Press Release
September 21, 2021

Committee Report No. 311 on SB No. 2407
Tax on Proprietary Educational Institutions
Senate President Pro Tempore Ralph G. Recto
21 September 2021

If you recall, CREATE was marketed as the law that will save distressed companies from sinking in a sea of red ink.

How such will be achieved can be found in the title itself: of using tax incentives for corporate recovery.

The idea is to lighten the tax load of companies to make them financially buoyant.

So that whatever tax payments saved would allow them to meet payroll and keep operating.

But what if a certain provision of the law designed to reduce taxes is interpreted as increasing it?

Then it is like throwing a life vest made of lead to a drowning man.

Which is what revenue officials did when they issued the revenue regulations on how they would implement CREATE's specific provisions on private schools.

In the BIR's IRR, instead of getting a tax cut, private schools will be getting a tax hike, the only sector to suffer that fate.

It is as if everyone was given a vaccine against COVID, but you were given the deadly virus itself.

Proprietary educational institutions have been paying a preferential tax rate of 10 percent since 1953.

In response to the financial straits of private schools, the Senate and the House slashed this to one percent for three years, from July 1, 2020 until June 30, 2023.

But for reasons hard to fathom, BIR's IRR raised this rate to 25 percent, so that the intended 90 percent tax reduction became a 150 percent tax increase.

What was meant to be a stimulant transmogrified into a poison pill. A provision that was designed to evade bankruptcy would now seem to effect it.

When it was explained to them that they had wrongfully interpreted the law, and in such glaring fashion, BIR could have corrected itself, and proceeded to purge the erroneous provision from the IRR.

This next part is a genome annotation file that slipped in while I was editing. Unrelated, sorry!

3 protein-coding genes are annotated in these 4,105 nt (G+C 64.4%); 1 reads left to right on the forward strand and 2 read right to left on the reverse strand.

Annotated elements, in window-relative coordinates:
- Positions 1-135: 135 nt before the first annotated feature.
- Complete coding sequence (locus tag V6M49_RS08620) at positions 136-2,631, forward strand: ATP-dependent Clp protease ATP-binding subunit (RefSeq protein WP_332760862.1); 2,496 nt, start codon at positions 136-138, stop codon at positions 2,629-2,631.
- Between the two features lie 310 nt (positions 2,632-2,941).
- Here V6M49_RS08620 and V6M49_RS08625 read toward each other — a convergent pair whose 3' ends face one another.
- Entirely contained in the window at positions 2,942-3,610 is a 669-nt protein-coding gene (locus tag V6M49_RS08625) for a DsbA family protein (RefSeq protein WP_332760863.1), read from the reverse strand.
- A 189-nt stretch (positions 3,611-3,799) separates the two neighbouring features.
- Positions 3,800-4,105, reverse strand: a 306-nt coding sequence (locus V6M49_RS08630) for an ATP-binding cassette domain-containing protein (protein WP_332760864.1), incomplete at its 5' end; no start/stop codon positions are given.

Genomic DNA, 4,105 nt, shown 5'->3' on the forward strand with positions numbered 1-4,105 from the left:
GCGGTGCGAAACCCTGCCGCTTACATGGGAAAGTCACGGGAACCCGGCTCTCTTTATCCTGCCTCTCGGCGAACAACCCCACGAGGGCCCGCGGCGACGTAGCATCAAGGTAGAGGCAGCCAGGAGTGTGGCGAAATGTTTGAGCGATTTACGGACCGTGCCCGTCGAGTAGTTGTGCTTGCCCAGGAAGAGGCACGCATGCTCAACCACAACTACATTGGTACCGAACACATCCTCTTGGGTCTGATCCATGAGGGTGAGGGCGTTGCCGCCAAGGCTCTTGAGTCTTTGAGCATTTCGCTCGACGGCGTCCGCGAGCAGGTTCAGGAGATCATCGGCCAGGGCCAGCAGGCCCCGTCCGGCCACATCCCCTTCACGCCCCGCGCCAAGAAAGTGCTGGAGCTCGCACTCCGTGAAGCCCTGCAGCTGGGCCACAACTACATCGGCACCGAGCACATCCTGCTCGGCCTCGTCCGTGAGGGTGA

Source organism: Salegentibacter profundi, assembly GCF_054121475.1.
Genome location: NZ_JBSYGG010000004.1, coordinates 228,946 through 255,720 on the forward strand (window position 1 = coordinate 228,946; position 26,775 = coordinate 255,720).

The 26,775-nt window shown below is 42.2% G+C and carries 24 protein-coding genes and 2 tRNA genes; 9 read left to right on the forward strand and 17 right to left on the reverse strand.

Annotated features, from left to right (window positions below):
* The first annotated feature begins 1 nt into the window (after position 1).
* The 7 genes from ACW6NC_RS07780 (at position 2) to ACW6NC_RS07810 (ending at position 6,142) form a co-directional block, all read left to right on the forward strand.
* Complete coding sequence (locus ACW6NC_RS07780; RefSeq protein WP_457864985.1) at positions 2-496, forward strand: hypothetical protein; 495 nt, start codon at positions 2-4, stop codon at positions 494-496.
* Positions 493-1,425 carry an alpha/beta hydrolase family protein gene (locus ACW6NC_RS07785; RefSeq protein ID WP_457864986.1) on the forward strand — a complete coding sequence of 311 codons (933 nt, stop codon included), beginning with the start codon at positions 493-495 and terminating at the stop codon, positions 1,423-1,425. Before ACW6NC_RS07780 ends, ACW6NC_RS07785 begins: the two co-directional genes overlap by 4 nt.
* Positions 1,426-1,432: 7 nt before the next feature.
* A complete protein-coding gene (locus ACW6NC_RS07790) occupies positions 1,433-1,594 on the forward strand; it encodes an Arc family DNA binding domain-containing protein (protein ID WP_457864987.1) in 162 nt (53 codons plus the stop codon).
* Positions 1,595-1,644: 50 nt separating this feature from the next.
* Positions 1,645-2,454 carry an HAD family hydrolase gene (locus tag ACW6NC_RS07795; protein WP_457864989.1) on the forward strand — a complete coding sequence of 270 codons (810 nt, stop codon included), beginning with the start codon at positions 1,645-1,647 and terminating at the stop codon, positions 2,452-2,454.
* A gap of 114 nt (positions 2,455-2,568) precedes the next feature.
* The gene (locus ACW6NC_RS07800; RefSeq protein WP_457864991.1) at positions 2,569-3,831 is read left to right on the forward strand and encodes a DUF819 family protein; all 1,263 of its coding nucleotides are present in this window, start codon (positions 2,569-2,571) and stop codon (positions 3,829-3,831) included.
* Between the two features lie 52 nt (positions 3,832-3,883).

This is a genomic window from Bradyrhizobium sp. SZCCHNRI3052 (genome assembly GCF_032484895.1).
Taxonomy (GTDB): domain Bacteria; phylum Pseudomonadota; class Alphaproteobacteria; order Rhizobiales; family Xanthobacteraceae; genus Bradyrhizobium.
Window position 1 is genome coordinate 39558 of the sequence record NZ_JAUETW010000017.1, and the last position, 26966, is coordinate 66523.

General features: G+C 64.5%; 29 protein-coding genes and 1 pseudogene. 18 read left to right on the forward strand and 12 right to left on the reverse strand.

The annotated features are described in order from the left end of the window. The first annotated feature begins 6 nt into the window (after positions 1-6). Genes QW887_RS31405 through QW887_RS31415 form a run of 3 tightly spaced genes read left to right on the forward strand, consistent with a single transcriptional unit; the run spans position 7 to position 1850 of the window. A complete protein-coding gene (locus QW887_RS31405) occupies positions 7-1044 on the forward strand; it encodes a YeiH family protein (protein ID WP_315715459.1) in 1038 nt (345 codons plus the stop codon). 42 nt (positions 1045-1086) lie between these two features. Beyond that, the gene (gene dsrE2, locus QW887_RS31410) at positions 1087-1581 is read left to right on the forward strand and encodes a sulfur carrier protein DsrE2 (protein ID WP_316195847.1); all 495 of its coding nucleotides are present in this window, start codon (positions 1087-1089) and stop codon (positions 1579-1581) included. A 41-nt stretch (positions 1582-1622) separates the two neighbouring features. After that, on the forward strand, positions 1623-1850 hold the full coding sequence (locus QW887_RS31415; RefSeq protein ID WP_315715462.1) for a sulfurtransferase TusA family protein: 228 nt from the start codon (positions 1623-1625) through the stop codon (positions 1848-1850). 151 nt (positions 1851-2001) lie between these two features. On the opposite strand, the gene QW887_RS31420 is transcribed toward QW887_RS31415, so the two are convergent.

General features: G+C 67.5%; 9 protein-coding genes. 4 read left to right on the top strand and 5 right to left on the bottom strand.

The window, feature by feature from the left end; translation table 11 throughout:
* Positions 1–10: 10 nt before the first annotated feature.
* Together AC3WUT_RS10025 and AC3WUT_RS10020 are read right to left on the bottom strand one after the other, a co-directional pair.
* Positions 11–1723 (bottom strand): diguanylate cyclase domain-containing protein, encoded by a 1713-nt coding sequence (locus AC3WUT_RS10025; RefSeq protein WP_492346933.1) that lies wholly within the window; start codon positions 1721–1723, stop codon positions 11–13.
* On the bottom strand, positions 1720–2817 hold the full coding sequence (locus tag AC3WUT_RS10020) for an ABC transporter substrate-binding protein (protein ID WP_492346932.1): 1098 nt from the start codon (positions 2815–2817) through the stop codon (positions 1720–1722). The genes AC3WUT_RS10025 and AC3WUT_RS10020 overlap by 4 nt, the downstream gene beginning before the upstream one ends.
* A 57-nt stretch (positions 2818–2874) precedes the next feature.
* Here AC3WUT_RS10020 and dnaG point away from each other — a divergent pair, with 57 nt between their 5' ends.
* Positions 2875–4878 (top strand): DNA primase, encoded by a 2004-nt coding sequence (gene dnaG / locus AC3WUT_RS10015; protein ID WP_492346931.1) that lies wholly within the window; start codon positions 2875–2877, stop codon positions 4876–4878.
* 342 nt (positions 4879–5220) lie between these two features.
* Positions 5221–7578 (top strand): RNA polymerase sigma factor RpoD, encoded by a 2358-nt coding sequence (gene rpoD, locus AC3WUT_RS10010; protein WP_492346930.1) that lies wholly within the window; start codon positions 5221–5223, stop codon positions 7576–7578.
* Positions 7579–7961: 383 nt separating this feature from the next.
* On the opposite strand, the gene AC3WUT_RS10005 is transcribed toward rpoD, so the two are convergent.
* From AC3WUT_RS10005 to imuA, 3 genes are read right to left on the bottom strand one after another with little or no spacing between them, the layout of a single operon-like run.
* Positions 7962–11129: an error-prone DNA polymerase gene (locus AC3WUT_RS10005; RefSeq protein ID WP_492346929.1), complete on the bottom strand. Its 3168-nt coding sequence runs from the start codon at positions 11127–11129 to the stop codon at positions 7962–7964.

They could have consulted the Senate records on the debate to ascertain the legislative intent underpinning the provision.

But they refused, citing instead in a combination of face-saving and rearguard maneuver, their strict textual interpretation of the law, functioning more as grammar police than agents of the people.

So the only cure left to overturn the questionable fruit of "legislation by IRR" is for Congress to pass a legislation that will cure the said provision of its editorial ambiguity.

So this bill boils down to removing the vagueness caused by a missing comma. Another reminder that when crafting tax laws, syntax matters.

Because when the language of a tax provision can be subjected to multiple interpretations, citizens and common sense always lose to collections.

Mr. President:

Private schools are COVID casualties too, and it is in the national interest to prevent them from going into permanent lockdown.

The type of bailout through tax relief is more economical on the part of the government than letting private schools close, as the latter would trigger a migration of learning refugees to public schools whose education must now be shouldered by taxpayers.

The annual budgetary cost of educating one SUC student was P80,000 a year ago. And for basic education, it is about P21,000.

This is clearly a case of the state foregoing revenues so it may not incur far larger expenditures later. This pandemic is creating a lost generation of learners whose reduced ability to earn in the future portends to be one of the greatest economic losses in our history.

But this disaster can be mitigated if government would count lost revenues in the education sector as investment for the future.

Let us pass this bill.

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